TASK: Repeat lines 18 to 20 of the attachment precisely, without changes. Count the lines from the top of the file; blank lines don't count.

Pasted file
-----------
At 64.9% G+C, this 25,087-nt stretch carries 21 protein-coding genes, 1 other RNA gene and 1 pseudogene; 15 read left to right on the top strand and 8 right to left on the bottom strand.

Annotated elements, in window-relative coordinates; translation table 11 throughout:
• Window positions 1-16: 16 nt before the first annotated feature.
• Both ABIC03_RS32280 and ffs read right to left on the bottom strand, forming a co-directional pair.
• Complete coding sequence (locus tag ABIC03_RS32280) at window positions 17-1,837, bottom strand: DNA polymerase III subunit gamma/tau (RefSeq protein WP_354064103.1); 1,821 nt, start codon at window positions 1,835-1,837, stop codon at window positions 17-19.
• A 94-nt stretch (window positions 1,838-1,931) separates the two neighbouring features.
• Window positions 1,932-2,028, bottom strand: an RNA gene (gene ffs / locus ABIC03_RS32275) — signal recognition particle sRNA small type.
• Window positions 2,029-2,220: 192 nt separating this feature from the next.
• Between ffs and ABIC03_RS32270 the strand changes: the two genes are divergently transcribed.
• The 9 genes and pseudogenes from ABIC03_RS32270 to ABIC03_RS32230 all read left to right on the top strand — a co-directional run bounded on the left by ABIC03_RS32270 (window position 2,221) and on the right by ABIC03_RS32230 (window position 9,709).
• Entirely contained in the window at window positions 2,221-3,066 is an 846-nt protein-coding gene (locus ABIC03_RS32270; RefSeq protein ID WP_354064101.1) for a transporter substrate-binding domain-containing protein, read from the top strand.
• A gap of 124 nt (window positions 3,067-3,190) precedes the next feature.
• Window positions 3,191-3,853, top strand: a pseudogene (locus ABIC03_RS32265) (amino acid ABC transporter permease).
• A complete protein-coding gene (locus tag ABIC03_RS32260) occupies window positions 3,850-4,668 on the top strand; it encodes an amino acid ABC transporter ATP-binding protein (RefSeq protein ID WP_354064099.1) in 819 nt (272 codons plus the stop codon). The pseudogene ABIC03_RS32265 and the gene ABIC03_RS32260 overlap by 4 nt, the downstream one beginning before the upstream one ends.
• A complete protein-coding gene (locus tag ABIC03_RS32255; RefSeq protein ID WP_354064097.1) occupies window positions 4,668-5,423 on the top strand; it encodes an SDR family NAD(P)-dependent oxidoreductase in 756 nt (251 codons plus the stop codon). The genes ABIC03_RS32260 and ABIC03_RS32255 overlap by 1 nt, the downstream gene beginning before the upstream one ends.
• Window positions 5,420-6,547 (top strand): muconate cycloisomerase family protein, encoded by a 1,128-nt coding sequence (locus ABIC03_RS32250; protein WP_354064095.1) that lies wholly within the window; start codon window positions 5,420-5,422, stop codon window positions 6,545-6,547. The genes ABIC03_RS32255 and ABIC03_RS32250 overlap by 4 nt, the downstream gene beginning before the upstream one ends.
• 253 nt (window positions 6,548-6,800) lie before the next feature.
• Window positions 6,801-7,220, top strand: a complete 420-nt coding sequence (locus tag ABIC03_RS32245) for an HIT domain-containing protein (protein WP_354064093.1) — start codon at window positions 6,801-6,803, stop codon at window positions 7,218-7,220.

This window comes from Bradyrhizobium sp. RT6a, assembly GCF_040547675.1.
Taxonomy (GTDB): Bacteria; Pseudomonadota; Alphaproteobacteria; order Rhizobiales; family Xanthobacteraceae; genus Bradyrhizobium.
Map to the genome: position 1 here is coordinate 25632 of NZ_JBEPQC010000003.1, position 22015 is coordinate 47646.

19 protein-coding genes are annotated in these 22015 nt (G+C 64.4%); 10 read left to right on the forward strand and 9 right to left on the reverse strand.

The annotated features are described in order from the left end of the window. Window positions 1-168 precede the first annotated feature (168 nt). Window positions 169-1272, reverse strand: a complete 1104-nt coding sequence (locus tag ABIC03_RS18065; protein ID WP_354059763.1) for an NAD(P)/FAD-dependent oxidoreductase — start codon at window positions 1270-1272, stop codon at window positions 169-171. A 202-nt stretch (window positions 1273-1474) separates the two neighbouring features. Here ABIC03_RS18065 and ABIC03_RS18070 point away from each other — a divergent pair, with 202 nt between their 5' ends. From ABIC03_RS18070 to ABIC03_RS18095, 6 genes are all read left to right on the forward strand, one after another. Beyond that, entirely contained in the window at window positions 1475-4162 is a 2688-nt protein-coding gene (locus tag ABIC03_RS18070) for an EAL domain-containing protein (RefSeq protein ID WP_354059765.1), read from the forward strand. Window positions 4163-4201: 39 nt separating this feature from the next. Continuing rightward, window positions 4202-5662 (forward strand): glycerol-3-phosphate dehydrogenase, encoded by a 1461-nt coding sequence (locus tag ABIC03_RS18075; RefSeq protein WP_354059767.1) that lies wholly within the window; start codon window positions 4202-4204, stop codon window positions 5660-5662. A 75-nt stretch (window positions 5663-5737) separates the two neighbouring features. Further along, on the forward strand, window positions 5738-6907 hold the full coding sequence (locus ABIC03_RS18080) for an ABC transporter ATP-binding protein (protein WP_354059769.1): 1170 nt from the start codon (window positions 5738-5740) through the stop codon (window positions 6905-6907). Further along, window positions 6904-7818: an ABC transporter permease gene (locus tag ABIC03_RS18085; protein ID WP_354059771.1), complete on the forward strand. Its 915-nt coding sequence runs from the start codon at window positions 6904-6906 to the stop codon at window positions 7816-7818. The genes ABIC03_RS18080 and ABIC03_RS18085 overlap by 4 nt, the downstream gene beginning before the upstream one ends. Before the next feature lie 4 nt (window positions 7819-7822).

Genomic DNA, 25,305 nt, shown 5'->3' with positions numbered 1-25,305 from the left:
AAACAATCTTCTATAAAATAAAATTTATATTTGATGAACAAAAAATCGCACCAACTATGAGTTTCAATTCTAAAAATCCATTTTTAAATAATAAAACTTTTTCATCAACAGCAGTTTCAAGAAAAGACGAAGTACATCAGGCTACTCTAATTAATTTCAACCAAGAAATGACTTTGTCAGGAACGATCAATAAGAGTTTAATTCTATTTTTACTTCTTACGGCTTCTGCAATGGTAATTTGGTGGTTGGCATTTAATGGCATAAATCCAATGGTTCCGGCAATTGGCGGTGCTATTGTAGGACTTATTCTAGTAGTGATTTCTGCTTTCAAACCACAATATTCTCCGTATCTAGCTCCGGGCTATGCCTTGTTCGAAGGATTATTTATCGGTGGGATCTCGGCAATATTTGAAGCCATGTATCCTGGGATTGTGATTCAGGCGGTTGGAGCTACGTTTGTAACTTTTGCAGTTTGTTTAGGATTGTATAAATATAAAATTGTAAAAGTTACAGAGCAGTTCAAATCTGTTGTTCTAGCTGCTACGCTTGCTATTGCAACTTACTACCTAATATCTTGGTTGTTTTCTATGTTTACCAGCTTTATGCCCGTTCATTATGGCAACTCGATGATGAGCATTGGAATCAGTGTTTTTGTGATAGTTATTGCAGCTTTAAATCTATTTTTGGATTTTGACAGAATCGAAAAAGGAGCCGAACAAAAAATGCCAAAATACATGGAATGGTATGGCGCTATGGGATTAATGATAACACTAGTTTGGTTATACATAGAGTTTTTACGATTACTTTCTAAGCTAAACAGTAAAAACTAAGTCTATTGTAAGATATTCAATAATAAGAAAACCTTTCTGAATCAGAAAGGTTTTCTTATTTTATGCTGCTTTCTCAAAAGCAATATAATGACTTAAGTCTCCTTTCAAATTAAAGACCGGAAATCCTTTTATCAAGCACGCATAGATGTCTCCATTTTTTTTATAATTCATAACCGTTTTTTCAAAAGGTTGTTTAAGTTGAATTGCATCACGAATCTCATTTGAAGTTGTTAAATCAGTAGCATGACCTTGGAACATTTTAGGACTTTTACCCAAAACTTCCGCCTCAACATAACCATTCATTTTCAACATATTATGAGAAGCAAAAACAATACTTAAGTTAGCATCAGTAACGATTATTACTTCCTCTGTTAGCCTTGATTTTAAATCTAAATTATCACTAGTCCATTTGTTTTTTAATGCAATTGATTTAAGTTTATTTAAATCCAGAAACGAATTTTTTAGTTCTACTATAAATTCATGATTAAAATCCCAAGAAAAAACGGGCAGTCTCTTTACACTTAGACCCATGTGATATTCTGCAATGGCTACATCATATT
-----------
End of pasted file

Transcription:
• Window positions 6,801-7,220, top strand: a complete 420-nt coding sequence (locus tag ABIC03_RS32245) for an HIT domain-containing protein (protein WP_354064093.1) — start codon at window positions 6,801-6,803, stop codon at window positions 7,218-7,220.

This window comes from Bradyrhizobium sp. RT6a, assembly GCF_040547675.1.
Taxonomy (GTDB): Bacteria; Pseudomonadota; Alphaproteobacteria; order Rhizobiales; family Xanthobacteraceae; genus Bradyrhizobium.